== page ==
But critics say the administration has used the health crisis and the economic meltdown it has caused as pretext to put in place restrictions that further its immigration agenda.

While Mr. Trump and his aides said the suspension of visas was in response to the pandemic, the administration has been pursuing the same broad reductions to legal immigration policies for years, including during times when unemployment was at its lowest in decades. In 2017, the president endorsed the RAISE Act, a Republican Senate bill that would have cut legal immigration, including business visas, by about 50 percent.

In the weeks leading up to the announcement on Monday, a diverse coalition of businesses and research universities had lobbied fiercely, flooding the White House with letters and phone calls, in an attempt to limit the scope of the executive order.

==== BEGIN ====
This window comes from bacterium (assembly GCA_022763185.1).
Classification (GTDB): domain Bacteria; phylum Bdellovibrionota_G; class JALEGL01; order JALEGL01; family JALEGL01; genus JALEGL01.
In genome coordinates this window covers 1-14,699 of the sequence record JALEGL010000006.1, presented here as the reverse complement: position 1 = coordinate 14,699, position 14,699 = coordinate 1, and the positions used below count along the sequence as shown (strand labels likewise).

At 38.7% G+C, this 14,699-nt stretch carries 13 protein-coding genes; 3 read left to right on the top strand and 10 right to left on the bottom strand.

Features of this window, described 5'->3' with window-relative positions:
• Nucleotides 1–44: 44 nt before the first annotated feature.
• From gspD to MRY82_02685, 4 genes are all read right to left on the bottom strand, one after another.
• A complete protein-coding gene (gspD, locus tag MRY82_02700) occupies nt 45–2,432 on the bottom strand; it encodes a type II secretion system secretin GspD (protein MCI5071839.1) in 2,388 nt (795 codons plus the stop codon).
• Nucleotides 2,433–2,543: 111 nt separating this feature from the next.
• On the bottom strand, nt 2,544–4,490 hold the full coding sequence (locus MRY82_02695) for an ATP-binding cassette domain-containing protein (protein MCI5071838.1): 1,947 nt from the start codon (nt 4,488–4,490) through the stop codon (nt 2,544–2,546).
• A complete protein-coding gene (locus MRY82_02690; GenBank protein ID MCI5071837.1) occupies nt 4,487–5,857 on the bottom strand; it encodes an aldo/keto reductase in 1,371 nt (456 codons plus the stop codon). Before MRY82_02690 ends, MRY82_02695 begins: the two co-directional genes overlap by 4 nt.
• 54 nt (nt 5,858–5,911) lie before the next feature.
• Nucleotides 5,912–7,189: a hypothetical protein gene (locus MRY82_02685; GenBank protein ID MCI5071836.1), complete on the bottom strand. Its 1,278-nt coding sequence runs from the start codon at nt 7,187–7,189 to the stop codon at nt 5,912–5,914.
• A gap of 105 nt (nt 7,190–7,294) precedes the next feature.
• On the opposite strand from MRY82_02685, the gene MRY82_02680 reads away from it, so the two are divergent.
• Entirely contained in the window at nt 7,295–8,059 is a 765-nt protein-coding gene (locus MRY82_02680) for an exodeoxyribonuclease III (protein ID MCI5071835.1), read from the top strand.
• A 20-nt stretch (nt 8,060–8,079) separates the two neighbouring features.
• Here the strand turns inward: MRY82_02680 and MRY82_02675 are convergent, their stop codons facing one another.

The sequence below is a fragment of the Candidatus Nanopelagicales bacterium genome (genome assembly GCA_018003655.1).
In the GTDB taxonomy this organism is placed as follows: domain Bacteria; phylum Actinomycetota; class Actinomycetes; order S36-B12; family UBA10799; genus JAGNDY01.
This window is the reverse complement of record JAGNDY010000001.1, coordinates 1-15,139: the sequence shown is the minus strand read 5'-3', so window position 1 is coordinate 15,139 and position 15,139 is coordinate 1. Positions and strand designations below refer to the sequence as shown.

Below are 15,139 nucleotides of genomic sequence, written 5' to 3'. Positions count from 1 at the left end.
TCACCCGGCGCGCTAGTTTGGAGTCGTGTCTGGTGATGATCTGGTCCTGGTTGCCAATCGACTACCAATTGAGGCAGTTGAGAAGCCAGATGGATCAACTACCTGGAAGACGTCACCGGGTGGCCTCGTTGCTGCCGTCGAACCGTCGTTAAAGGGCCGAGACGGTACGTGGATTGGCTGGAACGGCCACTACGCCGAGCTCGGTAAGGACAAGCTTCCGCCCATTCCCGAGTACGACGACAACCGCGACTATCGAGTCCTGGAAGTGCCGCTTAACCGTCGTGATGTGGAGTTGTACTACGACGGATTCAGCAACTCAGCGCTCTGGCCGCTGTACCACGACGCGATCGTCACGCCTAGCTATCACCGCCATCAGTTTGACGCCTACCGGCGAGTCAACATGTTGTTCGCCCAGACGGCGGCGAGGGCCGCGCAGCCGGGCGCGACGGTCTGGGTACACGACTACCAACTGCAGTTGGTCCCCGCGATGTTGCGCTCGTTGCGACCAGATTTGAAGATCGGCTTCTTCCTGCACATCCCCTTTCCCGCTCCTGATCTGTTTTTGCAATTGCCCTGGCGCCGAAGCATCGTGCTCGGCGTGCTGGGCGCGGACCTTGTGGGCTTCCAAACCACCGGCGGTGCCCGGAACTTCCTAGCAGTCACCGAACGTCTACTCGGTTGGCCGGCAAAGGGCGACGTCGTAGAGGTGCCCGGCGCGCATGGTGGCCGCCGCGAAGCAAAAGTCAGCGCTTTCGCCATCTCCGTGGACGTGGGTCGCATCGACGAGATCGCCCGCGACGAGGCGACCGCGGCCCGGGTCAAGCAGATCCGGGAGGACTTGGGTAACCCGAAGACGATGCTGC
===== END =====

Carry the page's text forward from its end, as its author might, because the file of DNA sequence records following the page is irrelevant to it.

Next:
“It’s the largest crackdown on work visas that I have seen in my 35 years of practice,” said Steve Yale-Loehr, a Cornell law professor. “Thousands of businesses and universities will be hurt by these restrictions. Similarly, individuals will be stuck overseas unable to help the U.S. economy recover.”

But the opponents failed to block the measures, which they had argued were counterproductive to economic recovery.

“The Trump administration has argued that it wants to create a merit-based immigration system that prioritizes educated immigrants with skills,” said Alex Nowrasteh, the director of immigration studies at the conservative Cato Institute. “With this suspension of the H-1B visa program, they have shown, once again, that they really mean they want fewer immigrants.”

“These immigration bans are more red meat and not jobs for the base,” said Rebecca Shi from the American Business Immigration Coalition in Chicago. “They don’t even serve Trump’s own business interests.”

Mr. Trump has used H-2B visas to hire seasonal staff for his resorts to work as cooks and waiters.

Michael D. Shear reported from Washington, and Miriam Jordan from Los Angeles.